When measuring the performance of your videos, you can find out if people watch your videos start to finish. The length of your video may depend on the content.
In most cases, short videos work best. You can increase the likelihood that people will play your videos and watch them to the end by keeping them brief.
Top Tips for video marketing from Analytics:
If people only watch the first few seconds of a video, it might not be meeting their expectations. Consider:
- Updating your preview images
- Updating video titles or descriptions so that people have a better idea of what they’re about to watch.
- Look at the average length of video viewed. If most people spend only a minute watching your demos, try creating videos that are 60 seconds or less.
- Other common indicators of your videos’ performance are: likes & dislikes and shares. This information from viewers provides insightful feedback.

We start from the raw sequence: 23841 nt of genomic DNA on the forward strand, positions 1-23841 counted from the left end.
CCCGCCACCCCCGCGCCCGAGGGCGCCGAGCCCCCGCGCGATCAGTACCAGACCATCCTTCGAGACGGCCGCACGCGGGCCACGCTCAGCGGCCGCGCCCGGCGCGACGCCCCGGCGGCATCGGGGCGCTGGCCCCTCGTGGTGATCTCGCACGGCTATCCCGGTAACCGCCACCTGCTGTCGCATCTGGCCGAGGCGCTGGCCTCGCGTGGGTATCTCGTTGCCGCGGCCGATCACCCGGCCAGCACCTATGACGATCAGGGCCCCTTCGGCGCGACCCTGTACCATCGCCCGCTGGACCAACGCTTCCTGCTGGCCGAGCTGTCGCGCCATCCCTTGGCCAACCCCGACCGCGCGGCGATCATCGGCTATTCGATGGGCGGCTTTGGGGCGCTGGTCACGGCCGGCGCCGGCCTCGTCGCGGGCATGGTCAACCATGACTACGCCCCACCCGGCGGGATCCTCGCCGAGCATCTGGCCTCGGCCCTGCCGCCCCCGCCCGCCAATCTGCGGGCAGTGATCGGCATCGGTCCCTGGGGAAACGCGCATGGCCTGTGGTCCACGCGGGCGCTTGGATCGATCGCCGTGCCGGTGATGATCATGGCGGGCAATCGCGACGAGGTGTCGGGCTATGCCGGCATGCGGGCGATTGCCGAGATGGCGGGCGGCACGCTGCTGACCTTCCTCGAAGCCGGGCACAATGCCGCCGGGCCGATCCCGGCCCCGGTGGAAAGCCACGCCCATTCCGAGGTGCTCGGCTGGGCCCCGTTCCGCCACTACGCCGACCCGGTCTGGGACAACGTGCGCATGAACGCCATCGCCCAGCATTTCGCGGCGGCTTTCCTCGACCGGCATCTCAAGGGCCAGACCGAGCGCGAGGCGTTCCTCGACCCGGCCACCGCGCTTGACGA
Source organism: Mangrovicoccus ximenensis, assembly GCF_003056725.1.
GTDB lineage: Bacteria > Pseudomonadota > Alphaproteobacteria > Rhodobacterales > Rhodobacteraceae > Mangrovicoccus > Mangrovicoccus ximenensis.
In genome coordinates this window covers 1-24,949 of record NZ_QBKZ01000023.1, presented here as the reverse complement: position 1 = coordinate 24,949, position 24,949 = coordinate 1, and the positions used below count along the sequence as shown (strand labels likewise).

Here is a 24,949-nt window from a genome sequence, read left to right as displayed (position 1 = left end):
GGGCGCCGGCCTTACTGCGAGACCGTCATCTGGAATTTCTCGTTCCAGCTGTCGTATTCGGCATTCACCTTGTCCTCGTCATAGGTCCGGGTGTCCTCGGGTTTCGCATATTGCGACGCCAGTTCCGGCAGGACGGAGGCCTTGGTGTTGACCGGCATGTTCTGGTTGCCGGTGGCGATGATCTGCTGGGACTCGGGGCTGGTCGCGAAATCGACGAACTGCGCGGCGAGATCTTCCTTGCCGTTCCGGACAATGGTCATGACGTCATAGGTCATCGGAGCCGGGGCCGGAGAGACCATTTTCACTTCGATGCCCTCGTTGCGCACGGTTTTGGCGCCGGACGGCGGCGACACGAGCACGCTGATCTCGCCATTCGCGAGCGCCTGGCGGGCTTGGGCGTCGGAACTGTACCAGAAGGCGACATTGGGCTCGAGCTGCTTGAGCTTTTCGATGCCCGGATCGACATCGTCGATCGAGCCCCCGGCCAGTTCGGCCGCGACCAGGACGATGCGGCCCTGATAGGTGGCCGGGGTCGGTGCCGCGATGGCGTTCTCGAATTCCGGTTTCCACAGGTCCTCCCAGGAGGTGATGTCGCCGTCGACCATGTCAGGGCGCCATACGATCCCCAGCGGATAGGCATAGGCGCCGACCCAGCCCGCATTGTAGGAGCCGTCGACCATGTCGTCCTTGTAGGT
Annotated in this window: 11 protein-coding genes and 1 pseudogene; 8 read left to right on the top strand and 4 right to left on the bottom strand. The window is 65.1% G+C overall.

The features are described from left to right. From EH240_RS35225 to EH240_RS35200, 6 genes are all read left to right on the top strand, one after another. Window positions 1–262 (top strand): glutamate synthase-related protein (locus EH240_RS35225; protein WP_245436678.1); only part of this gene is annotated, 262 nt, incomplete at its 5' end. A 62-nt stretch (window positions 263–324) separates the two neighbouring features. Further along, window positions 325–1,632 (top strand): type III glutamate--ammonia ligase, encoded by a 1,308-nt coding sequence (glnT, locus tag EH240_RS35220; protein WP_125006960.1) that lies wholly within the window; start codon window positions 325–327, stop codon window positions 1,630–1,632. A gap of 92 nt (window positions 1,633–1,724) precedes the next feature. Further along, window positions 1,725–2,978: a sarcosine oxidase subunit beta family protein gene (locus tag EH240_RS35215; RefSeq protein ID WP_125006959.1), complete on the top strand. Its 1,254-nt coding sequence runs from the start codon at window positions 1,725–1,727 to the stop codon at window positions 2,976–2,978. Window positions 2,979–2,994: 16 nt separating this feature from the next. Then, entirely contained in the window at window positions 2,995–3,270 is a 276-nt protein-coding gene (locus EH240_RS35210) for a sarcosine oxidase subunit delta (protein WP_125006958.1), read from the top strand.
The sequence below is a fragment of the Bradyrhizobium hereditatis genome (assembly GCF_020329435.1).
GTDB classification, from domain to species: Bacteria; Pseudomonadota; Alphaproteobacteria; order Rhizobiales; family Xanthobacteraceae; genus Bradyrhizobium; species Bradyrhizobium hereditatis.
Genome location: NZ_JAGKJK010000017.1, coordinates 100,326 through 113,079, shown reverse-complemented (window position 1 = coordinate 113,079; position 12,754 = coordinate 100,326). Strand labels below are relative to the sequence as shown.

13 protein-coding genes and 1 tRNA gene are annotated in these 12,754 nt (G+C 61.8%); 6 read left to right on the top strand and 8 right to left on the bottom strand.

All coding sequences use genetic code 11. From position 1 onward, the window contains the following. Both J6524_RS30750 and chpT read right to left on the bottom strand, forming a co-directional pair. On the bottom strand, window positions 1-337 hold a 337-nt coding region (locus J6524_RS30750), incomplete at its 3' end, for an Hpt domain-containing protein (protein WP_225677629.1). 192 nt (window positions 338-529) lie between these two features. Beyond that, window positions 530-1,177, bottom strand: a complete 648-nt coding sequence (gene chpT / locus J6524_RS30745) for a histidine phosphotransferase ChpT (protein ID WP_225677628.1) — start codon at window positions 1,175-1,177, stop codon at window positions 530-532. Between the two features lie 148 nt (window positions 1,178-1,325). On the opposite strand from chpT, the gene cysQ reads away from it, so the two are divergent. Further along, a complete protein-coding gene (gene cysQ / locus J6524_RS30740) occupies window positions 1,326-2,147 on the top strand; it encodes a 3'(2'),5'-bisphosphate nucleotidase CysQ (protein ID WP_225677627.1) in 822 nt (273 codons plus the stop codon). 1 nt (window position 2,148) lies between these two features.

So jump into using video for your marketing. It provides your email marketing campaigns with strong content with excellent engagement and ROI.
Like all good content, you don’t need to include your video marketing content inside the actual email. Good email marketing provides a brief teaser and then sends people to your digital properties such as web sites, social channels or YouTube channel with a call-to-action. You can include a still image from the video in your email template, which clicks through to where you’ve determined is the best channel.
Remember to have a goal and make sure your video content is something your audience wants. You can’t go wrong with education, inspiration and entertainment-based content, but above all, it must be relevant to the audience needs.
About Traction Digital
Traction Digital are experts in acquisition and engagement, streamlining the execution of cross-channel marketing campaigns, including lifecycle email, abandoned cart, promotions and ROI tracking.